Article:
For those of us living in the current cultural climate of denial, angst, and white and black lies, it’s time to get out. With their newest release, Rocket to Rainier, The Hollowpoints offer us a ship to shut our bullshit up and blast off into the personal and interpersonal dimensions of reality.
Originally formed in 2001, the Hollowpoints have been traveling with and pumping their sound into our earholes for over a decade with incessant touring, crisp tunes, and a solid technique for writing catchy, hook-driven songs. This newest addition to their discography is no exception. It is riddled with 2-minute punk anthems, quick quips, and a rhythmic drive reminiscent of ska.
The band, fronted by Matt Kckinney (vocals & guitar), Will McCarthy (guitar, vocals), Benny Early (bass, vocals), and Dan Colley (drums), does not waste any time with flowery introductions or cryptic lyrics and leads. The opening track, Reptilian Way, boasts dynamic riffs and percussive power, serving as a cold-blooded warning for us to “save us from ourselves.”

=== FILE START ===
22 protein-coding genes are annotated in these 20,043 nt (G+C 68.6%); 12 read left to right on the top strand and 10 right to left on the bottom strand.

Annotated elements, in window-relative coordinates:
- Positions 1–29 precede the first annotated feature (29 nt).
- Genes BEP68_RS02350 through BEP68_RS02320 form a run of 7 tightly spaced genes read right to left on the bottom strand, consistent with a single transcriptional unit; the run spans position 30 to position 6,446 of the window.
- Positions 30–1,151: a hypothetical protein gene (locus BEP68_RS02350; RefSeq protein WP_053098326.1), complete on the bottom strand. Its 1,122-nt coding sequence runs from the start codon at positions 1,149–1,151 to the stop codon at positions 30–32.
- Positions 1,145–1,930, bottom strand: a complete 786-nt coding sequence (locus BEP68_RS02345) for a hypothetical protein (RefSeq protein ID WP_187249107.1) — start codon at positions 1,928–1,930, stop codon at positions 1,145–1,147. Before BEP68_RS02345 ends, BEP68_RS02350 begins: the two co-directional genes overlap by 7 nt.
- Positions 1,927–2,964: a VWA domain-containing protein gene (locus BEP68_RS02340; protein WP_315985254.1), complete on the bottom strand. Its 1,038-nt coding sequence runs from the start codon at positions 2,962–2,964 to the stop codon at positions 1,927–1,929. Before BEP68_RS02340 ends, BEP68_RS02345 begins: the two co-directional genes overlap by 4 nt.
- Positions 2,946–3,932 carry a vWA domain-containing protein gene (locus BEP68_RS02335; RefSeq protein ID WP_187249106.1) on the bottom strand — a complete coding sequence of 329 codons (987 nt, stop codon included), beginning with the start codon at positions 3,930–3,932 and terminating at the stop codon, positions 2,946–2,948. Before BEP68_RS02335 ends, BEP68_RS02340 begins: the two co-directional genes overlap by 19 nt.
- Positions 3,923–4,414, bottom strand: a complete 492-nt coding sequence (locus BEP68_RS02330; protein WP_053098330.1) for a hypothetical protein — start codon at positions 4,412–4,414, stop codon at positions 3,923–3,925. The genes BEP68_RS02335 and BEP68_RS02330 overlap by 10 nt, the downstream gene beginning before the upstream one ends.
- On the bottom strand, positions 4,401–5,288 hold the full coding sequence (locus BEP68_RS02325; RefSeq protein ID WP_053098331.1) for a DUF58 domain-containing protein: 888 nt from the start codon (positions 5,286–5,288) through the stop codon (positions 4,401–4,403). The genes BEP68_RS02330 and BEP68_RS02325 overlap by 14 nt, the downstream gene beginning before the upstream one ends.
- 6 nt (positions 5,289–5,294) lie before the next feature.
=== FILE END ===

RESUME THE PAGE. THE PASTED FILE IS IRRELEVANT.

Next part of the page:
Fans of the Hollowpoints will appreciate these new tunes because they are filled with the typical hooks, lines and sinkers the band has used in their previous work. Despite the overlapping techniques, however, Rocket to Rainier is unique.
Songs like “Cold Blade” and “Can’t Feel At All,” drive us deep into and expose our anesthetized state; while songs like “Ever Have Your Asshole Licked…” urge us to explore our angst, but not take ourselves too seriously.
For the skeptics? I suggest a good ol’ listen to “Cotton Fever,” where the Hollowpoints really get down and gritty with their musical composition. Lyrically, we’re being driven mad; thrown wildly into the reality that “at 21 you’re dead…everything’s been done and it’s been said,” and made to bitterly accept it. Musically, guitar riffs lead the song, and also play call and response with the melody. It’s the millennial’s sing-along, blasting the listener with nostalgia for the campy youth we’ve left behind.
Their sound may not be the most diverse or poignant, so new listeners with expensive, pretentious taste may be inclined to dismiss the consistency and simplicity of the album for monotony or irrelevance. However, anyone who’s been wanting more personal substance from these guys will be happy to know that the drowned out vocals, punk riffs, and steady beats all keep up with a new lyrical style of personal tales of our fated human condition.
Punk is where the heart is and inside it lay the angst and truth we deny. Listen up.